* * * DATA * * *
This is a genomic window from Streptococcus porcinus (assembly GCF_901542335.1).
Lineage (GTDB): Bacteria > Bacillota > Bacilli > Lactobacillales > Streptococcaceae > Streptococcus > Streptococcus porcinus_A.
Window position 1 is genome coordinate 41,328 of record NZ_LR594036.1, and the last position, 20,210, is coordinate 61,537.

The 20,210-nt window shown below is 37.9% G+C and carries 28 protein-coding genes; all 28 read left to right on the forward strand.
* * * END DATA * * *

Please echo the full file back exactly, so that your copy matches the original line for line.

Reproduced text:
This is a genomic window from Streptococcus porcinus (assembly GCF_901542335.1).
Lineage (GTDB): Bacteria > Bacillota > Bacilli > Lactobacillales > Streptococcaceae > Streptococcus > Streptococcus porcinus_A.
Window position 1 is genome coordinate 41,328 of record NZ_LR594036.1, and the last position, 20,210, is coordinate 61,537.

The 20,210-nt window shown below is 37.9% G+C and carries 28 protein-coding genes; all 28 read left to right on the forward strand.